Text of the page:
RELATED: Contaminants in Dayton water above what some states consider safe


The newspaper found that levels in Dayton’s drinking water are well below current federal advisory guidelines but have tested at or above limits established or proposed by other U.S. states. City officials say the water is safe and protected.

In September a state-wide PFAS testing program was announced.

Ohio Parole Board

Daily News stories about the Ohio Parole Board prompted Gov. Mike DeWine to order reviews and reforms. The newspaper investigated issues raised by former state lawmaker Shirley Smith, a Cleveland Democrat, who resigned and said the board was dysfunctional and operated like a "secret society."

RELATED: Ohio Parole Board member quits, calls agency toxic and secretive

Following the newspaper stories, DeWine and Department of Rehabilitation and Corrections Director Annette Chambers-Smith made changes in board training and make-up and added transparency measures.

RELATED: 12-person board responsible for nearly 9,000 inmates operates largely in the dark

When Raymond Walters Jr was accused of a crime spree that left two six-year-old girls dead, the Daily News asked what went wrong with Walters' post-release supervision. Again, DeWine ordered a review and shared its results first with the newspaper.

The newspaper also had an exclusive interview with James Earl Young, a Dayton man who received DeWine's first pardon and covered DeWine's plan to offer an expedited pardon project in Ohio.

RELATED: Dayton man pardoned by DeWine says ‘Don’t stop dreaming, don’t stop believing’

Dayton School spending

As the city of Dayton schools struggled to improve student performance the Daily News took a hard look at spending. The newspaper found the district does not have a clear plan for spending $30 million budgeted to repair relatively new school buildings.

RELATED: Dayton schools debates $30 million maintenance bill

Some board members criticized the lack of clarity, objecting to borrowing money for repairs without more specific information.

When the newspaper requested more details the school district produced a one-page document listing planned spending totals in 14 general categories but no indication of what buildings would need the repairs.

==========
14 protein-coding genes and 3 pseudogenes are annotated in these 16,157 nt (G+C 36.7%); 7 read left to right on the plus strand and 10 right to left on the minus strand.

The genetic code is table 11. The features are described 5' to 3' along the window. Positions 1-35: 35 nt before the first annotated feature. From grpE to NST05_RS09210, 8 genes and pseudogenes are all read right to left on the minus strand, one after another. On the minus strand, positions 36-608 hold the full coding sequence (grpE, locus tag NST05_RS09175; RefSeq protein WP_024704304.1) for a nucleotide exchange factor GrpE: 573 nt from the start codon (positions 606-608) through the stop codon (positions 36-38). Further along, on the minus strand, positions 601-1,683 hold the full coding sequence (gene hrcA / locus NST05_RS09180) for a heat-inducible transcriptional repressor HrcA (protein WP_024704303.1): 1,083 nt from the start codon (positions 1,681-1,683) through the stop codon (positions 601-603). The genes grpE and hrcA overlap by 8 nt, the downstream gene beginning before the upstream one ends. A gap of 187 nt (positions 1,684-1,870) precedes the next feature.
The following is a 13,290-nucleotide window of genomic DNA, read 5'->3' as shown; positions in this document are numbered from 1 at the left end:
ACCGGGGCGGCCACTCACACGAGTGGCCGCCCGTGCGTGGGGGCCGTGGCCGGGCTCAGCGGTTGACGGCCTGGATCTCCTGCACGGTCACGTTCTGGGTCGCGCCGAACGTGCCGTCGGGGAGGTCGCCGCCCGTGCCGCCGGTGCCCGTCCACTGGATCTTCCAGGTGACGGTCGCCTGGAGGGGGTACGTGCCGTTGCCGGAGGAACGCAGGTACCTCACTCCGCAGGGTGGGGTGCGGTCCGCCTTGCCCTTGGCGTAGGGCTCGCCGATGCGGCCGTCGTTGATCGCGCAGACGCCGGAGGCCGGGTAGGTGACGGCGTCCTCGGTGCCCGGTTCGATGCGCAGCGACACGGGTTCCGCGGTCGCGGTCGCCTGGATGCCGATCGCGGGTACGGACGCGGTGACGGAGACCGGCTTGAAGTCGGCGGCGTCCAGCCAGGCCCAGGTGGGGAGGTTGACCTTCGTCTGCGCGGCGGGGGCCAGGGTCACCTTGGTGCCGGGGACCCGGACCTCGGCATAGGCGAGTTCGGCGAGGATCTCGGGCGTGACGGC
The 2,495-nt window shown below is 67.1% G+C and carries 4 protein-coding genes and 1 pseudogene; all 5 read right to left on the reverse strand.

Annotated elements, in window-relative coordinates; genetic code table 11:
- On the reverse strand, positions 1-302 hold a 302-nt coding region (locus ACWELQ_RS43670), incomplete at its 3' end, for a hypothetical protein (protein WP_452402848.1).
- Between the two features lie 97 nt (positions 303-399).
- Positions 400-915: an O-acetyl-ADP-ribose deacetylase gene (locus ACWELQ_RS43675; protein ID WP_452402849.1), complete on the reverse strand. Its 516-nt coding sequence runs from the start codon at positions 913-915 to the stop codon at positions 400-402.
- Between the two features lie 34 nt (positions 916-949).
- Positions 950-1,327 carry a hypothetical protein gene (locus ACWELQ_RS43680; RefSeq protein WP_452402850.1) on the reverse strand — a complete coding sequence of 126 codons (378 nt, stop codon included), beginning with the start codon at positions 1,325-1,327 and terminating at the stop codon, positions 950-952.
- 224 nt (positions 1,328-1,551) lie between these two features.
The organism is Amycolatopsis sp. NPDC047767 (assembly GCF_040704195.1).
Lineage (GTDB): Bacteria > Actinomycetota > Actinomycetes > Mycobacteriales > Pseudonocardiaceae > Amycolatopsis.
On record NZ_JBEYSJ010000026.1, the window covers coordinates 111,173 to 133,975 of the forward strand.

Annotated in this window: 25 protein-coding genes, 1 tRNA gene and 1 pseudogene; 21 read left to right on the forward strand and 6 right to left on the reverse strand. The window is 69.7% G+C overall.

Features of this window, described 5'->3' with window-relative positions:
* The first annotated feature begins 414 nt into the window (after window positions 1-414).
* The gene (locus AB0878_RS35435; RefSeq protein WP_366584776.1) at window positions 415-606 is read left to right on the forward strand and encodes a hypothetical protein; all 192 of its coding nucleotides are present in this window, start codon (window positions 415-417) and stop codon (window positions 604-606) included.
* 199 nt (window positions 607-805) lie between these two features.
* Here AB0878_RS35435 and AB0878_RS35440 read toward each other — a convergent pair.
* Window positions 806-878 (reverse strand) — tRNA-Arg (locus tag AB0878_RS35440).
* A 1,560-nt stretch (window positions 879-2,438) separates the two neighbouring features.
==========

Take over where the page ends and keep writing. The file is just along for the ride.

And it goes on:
The newspaper also revealed in March that the district was projected to have a nearly $100 million surplus but there was no consensus on what to do with it.

RELATED: How Dayton Public Schools spends a quarter-billion per year

The school board in June released a three-year, $60 million plan to boost student performance by bringing back high school busing, improving staff pay, adding mental health counselors and making other improvements.

RELATED: Dayton schools pick key areas to invest tens of millions

Nursing homes

After an increase in the number of nursing homes in the region that received the lowest federal government rating for staffing a Daily News investigation found that those with the lowest ratings tended to also perform worse in health inspections.

RELATED: DDN Investigation: Low staffing at some area nursing homes causes problems

The nursing home industry struggles to fill jobs and some resort to using outside agencies to fill jobs. The investigation also found that some nursing homes managed to keep quality up and get higher ratings even though they struggled with staffing shortages.

Youth suicide

Youth suicide is on the rise and a Daily News investigation found the need for more consistent screening of teens and adolescents for mental health issues and suicidal thoughts. There also needs to be more training on what risk factors and warning signs to look for and on how to talk about suicide with youth.

RELATED: How Dayton region can stop record increase in teen suicides

Experts said suicide prevention needs to be more proactive and comprehensive and should address the root causes of depression, anxiety and suicidal thoughts.

Miami Luken

Top officials of now-closed Springboro pharmaceutical distributor Miami-Luken were indicted the federal government in 2019 and accused of shipping millions of opioid pills to West Virginia while ignoring signs that the drugs were being diverted and abused.

The case is pending in federal court against Miami-Luken, its former president Anthony Rattini and compliance officer James Barclay, and two West Virginia pharmacists. All pleaded not guilty to one count each of conspiring to distribute controlled substances.

A newspaper investigation found documents and data showing that the company exceeded thresholds it sent for shipping pills to the pharmacies and continued shipping the pills even after becoming aware of multiple red-flags.

RELATED: Miami-Luken case raises questions of who is responsible for opioid crisis

Human Trafficking 

After a missing 14-year-old girl was found with a man in Springboro the newspaper looked at the problem of human trafficking and the role internet sites play in helping traffickers lure vulnerable victims.

RELATED: Springboro case shines light on human trafficking


There were 242 human trafficking investigations leading to 80 arrests and 61 successful criminal convictions in the state in 2018, the investigation found.